Iceland is an active volcanic island, which originated only about 16 million years ago and is therefore one of Europe’s youngest regions. Unique is the landscape with her fjords, impressive waterfalls, bubbling geysers and gigantic glaciers as well as the willful, uninhabited highland, partly resembling a moon landscape.

The country has a total area of 103,000 square km. The coast line runs along 6,000 km, the distance between North and South is around 300 km, between East and West ca. 500 km. The length of the Ringroad, national road number one, is 1339 km long.

Iceland has around 310,000 inhabitants, of which around 180,000 live in Reykjavik and its surroundings.

The Icelanders are very open and progressive, they voted for the first democratically elected woman as their head of state in 1980 Mrs. Vigdis Finnbogadottir. The standard of living in Iceland belongs to one of the highest in the world. Icelanders educational standard is high and literacy is 100%. Although they are technically advanced and modern they indeed believe in their old myths and "sagas". In general Icelanders are helpful and show hospitality towards visitors.

Icelandic Water

Iceland possesses probably the purest drinking water in the world, originated in clear springs that lie 10-140m deep in the ground. Drinking water tastes good and is free of charge in hotels and restaurants.

Iceland is one of the hottest geothermal spots in the world, which allows the inhabitants to heat the houses with hot water. Hot water from the springs has been used in daily life ever since the first settlement: for washing, cooking and bathing. Today it is also used to create electricity. The water in the hot springs is up to 240°C, deep down in the earth, but when entering the houses it is below 60°C and one has to be careful when opening the hot water cranes. The hot water in Iceland is rich of sulphate and has sometimes a strong (bad) sulphate smell.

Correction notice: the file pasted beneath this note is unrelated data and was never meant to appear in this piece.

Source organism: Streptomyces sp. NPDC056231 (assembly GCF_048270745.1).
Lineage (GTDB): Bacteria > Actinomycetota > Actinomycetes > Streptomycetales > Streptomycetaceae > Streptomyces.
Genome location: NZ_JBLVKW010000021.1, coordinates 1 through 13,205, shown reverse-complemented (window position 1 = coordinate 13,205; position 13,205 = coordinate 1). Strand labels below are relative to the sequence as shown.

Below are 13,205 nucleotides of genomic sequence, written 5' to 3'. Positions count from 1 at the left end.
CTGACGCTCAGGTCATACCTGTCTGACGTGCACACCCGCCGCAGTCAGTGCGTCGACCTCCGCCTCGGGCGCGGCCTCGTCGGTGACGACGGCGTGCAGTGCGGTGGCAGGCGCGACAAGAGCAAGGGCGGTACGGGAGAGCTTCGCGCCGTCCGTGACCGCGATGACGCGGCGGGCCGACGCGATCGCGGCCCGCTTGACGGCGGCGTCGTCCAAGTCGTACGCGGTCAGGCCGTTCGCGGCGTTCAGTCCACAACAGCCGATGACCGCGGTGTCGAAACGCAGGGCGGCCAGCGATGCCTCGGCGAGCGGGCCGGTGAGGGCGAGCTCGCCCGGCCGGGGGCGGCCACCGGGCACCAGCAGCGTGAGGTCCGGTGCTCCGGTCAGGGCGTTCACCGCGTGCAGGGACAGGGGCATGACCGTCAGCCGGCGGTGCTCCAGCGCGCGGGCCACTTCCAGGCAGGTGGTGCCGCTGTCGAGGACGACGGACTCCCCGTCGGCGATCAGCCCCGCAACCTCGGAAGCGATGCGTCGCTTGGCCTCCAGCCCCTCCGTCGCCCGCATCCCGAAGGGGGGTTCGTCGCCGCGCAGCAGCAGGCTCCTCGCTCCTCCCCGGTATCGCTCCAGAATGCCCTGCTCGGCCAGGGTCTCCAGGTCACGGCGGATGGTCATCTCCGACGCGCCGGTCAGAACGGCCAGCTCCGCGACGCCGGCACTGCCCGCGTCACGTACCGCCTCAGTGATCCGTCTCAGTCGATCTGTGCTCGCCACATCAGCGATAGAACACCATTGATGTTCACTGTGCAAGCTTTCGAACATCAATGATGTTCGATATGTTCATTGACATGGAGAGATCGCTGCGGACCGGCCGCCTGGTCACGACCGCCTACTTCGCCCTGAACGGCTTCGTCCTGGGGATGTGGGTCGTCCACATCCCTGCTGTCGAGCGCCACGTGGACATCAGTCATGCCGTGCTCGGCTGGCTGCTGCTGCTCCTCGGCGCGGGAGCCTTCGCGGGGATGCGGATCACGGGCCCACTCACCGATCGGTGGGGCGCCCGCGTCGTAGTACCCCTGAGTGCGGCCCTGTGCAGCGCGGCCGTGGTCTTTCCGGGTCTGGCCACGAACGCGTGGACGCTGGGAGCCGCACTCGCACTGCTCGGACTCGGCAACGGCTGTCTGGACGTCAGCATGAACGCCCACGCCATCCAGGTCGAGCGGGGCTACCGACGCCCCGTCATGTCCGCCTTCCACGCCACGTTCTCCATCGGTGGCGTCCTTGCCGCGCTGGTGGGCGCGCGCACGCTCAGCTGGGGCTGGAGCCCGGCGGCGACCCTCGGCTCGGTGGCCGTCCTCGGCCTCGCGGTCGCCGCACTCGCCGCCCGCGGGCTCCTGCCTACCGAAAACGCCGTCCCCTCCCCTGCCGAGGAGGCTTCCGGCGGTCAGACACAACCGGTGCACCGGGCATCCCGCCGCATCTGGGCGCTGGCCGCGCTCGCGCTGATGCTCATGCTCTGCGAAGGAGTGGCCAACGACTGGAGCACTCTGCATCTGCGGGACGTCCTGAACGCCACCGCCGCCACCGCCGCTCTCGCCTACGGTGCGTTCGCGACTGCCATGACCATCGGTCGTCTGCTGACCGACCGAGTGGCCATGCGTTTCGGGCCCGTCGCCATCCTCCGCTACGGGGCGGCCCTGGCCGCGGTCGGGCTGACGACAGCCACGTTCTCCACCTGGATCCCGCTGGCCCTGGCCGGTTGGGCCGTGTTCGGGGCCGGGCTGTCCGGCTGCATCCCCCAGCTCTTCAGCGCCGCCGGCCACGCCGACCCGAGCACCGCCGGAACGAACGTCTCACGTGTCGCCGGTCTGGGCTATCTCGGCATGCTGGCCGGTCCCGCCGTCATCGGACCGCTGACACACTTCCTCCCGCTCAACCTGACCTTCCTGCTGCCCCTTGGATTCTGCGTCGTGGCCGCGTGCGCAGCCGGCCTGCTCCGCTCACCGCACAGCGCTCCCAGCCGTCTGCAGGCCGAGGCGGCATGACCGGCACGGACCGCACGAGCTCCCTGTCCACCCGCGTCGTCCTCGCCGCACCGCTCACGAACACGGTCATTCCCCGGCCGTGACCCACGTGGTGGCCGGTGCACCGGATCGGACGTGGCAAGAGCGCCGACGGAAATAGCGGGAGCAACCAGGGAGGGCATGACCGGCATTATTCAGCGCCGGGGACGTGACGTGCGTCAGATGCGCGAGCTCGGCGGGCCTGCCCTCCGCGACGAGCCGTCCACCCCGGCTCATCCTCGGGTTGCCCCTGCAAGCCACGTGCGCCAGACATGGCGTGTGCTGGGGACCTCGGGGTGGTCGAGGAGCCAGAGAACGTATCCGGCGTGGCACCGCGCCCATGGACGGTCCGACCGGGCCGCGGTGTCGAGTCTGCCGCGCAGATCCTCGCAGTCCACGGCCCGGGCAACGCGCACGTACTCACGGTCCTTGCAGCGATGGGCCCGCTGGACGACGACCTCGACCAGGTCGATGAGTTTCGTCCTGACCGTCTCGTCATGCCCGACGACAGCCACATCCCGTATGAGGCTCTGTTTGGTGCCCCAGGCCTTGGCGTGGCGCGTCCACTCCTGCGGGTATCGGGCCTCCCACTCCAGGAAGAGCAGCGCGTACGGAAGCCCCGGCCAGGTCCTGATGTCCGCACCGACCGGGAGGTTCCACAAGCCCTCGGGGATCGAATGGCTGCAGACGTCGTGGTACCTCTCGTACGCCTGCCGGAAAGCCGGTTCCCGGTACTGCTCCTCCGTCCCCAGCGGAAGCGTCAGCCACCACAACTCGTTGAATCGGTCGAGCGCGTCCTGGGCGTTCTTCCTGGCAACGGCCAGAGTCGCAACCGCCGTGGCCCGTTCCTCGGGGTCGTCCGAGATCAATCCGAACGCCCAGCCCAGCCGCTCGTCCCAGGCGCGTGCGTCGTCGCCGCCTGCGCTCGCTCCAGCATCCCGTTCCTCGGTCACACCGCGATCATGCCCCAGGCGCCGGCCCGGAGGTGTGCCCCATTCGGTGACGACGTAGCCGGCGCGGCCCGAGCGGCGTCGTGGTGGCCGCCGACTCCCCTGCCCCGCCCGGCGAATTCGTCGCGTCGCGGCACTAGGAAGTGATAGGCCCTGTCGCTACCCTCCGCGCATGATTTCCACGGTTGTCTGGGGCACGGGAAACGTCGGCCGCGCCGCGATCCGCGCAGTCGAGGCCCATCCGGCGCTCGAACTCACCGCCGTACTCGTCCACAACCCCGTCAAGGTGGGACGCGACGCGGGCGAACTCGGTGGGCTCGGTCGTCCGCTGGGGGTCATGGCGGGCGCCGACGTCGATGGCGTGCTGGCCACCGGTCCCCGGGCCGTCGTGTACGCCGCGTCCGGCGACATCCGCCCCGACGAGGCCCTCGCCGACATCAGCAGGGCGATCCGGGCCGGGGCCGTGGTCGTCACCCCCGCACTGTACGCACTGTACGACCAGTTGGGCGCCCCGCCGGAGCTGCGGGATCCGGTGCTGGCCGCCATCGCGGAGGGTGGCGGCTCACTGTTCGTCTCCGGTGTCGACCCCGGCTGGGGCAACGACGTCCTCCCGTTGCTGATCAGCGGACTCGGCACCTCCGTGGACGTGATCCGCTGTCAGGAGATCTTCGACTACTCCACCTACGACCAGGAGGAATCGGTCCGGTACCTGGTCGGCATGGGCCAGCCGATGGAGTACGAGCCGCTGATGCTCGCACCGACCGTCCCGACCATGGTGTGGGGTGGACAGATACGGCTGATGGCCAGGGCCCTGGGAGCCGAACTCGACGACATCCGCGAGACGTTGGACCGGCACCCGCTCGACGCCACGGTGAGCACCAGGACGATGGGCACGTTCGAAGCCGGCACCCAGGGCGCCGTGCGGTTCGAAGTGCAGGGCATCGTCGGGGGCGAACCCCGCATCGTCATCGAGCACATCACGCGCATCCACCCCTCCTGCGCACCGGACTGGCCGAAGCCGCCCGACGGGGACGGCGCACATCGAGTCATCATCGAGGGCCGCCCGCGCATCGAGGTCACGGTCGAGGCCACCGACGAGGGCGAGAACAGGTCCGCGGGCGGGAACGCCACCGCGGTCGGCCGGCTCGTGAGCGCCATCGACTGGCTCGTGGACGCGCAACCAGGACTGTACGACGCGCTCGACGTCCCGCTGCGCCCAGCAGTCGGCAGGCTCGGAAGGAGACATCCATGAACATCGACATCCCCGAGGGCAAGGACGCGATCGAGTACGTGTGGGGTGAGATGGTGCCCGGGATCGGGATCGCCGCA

This hot water plays a major part in the national tradition of bathing in warm swimming pools and hot tubs. When travelling in Iceland there is always a natural or man-made hot tub at close range, to warm your body and soul if the weather has been tough.


The language spoken in Iceland is Icelandic, a Germanic language, originally Norwegian as the first settlers came from Norway. Isolation in the former days and the old "sagas" have protected the language so there is hardly a difference between Icelandic language spoken today and that spoken during the first settlement.


With the Schengen agreement, entry into Iceland has been facilitated; nevertheless you should always carry a passport or personal id, which is good for 3 months after your departure.


Luggage can weigh up to 20kg per person or as stated in your airline information.


The currency used in Iceland is the Icelandic Krone (“krona”), ISK. Information on currency exchange is available at all major banks or their websites.